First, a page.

Interview with Bank Breakers Jesse

Interview with Bank Breakers Jesse

Smart Money: Hello, and welcome to the inaugural interview episode of smart money. I'm super excited and pleased to have with me, Jesse, from bank breakers, which is a great blog to teach Canadian finance, real estate, investing, saving, and so much more. Jesse, thank you so much for joining us.

Bank Breakers - Jesse: And thank you very much for having me. It's a pleasure.

Smart Money: So why don't you give us a little intro? What made you want to start this? Why are you so interested in finance?

Bank Breakers - Jesse: That's actually a really good question. So It really started last year during the pandemic. I was actually attending university during that time. And, I'd say the real starting point for certain the website and just even getting into personal finance in general is I'm going to credit it to rich dad, poor dad by Robert Kiyosaki.

That book really is the pinnacle, to me. It's really motivated me to really take this path serious more than anything. And that's what I'm just trying to translate as well, provide great content to, to our readers and even help them start their own personal finance journey.

Smart Money: I love that. That's a great context and that's a very old book, but still definitely a great book for people. And I think that's actually a great topic. Why don't we start there? Cause. I know one of the websites sections that you have on your blog focuses around book reviews and summaries. So if I had to ask you your top three books to choose off the top of your head for people who've never read and want to get into finance, what would be the top three books?

Bank Breakers - Jesse: You really had to put me on the spotlight there. And that's a really tough question. Off the top of my head, I will say rich dad, poor dad by Robert Kiyosaki. The second one I think is going to be total money makeover by Dave Ramsey. If nothing else I would automatically recommend anyone to read that book.

You don't have to read rich dad, poor dad. Just read ,total money makeover, has a lot of great value in that book. And the third one. Oh man, that's a really, really tough one. I would probably give it to: a beginner's guide to the stock market by Matthew crater. And the reason I say that is because it provides a great exposure to the stock market and different investment strategies as well.

So if anyone's looking to start investing in the stock market, I would recommend reading that book first. So then you can learn a little bit more, and then if you want to specialize in a certain investment strategy, it will provide you that exposure and you can. After that do more research on it.

Smart Money: I love that. And so what are some of the books that you're reading today? Maybe give us a preview of your next book review or even not book review. What is the book that has your attention right now?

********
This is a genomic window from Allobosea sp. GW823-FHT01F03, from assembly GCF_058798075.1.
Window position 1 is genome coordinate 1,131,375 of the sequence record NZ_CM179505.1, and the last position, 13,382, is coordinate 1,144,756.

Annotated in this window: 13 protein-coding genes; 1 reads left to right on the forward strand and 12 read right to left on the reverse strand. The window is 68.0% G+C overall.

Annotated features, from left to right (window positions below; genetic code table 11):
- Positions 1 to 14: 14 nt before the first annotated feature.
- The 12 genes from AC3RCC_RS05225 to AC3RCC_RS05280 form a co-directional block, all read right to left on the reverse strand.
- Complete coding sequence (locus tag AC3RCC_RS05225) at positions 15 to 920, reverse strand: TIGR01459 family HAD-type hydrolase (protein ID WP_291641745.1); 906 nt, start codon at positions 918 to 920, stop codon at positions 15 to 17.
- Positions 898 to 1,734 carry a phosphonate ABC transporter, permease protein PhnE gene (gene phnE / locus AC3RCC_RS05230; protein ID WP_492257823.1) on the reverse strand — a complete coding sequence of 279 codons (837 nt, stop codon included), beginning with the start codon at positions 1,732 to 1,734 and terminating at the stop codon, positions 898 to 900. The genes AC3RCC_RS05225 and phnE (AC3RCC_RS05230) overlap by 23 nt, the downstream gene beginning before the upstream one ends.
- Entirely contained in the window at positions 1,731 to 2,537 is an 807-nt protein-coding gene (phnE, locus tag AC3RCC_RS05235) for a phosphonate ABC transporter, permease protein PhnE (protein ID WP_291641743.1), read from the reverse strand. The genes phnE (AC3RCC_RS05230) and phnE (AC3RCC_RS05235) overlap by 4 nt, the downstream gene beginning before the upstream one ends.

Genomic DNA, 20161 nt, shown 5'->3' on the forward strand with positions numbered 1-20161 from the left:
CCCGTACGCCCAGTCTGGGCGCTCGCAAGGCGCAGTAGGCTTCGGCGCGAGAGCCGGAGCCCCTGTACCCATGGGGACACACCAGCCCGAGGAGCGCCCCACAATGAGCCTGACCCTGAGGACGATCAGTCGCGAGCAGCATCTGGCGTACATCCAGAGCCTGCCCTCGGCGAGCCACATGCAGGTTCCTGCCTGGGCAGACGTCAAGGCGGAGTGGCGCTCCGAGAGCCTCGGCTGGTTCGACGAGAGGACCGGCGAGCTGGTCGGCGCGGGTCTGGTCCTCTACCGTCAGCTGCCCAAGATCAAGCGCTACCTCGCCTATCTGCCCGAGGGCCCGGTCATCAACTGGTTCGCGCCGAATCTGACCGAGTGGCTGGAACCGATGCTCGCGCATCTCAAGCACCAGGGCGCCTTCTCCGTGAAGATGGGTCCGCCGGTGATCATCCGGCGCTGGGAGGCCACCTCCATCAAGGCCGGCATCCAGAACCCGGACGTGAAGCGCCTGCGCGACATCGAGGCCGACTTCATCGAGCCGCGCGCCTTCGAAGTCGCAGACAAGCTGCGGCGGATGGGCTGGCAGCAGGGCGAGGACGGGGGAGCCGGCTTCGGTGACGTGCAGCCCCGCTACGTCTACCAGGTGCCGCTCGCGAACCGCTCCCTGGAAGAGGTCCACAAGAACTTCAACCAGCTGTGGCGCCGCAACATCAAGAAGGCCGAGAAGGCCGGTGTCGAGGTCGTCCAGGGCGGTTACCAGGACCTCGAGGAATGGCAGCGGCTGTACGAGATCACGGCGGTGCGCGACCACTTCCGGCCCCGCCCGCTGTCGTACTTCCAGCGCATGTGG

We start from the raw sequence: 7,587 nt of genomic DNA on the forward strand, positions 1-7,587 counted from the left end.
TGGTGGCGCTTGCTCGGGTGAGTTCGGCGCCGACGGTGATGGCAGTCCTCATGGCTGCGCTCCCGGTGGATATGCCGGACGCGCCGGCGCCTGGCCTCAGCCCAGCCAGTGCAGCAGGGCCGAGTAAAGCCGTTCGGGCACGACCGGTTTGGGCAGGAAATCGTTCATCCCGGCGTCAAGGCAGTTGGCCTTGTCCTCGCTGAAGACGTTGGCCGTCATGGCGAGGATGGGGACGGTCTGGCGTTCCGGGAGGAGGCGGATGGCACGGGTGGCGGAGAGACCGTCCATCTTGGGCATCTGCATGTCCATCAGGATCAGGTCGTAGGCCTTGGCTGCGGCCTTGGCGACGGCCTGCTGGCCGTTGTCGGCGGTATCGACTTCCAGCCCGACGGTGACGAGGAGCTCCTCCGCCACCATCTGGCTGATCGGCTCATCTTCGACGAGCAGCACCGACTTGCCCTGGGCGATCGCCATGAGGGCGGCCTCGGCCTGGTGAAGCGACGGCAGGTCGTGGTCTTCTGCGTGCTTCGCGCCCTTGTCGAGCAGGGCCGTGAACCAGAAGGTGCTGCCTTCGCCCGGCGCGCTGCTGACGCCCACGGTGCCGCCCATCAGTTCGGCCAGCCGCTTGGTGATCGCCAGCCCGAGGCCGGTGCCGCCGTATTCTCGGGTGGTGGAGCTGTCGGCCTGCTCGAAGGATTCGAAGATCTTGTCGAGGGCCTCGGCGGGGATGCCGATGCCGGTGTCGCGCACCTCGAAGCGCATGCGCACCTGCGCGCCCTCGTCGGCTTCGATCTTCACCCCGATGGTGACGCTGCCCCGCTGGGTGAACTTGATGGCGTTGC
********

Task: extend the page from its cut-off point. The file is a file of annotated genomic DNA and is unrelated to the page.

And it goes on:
Bank Breakers - Jesse: Right now, it's going to be, think and grow rich. So I just barely started it. It is a book by Napoleon Hill and that is another older book. I think it was, the version I have, it was published in the 1960s. So, you're, you're really talking about a very, very old book at this point, but it's caught my attention because originally when I was going to purchase rich dad, poor dad, it came down between the choice between that book and this book think and grow rich.

So it was a very hard decision for me to choose between the two but this one has caught my attention for awhile. And again, I just barely started it, but I could tell it's going to be a very good one.

Smart Money: And I'm curious, are you reading books outside of the finance topic? Because one of the things that I personally, at least one of the books that I really enjoyed and this was earlier on and I think it's, it's great for just a positive mental attitude is, Finding the giant within, or the giant within by Tony Robbins, which, putting aside all of the media about Tony Robbins, I think the concepts that are in this book are very powerful.

It talks about believing in yourself and also about finance as well. And so have you done any reading outside of traditional finance books? And if so, what would you recommend?

Bank Breakers - Jesse: Absolutely. And in fact, one of my next books I'm going to read is that exact same one you mentioned but for the recent books I've read. I've read and I've actually done an article based on that, on the website, a showboat, which was produced by Roland Lazenby. It's the life of Kobe Bryant. So I'm maybe the biggest Kobe Bryant fan.

You, you might find I'll leave that for debate of course, if anyone wants to have a debate with me about that, but I've read that book and really what I tried to do. As I mentioned, I'm a Kobe fan. So I'm familiar with a lot of aspects in his personal basketball career and a little bit outside of his life.

So what I tried to do is is, is the fact that I had the insight of his entire really his entire life. I tried to break down the lessons that can be learned. So obviously we know how much of a competitor, and as one of the all-time greats in what he did and tries to try to take some of the lessons, he applied to his work ethic and his professional career and apply that to my own life. As well another book I've just finished actually was the 48 laws of power by Robert Green. That was an interesting book. I have to say. It provides a lot of content and it basically, I consider it a small textbook because there's so much content in there, but I would definitely recommend those two. The Showboat, the life of Kobe Bryant and try to apply those lessons that it a teachers to your own life.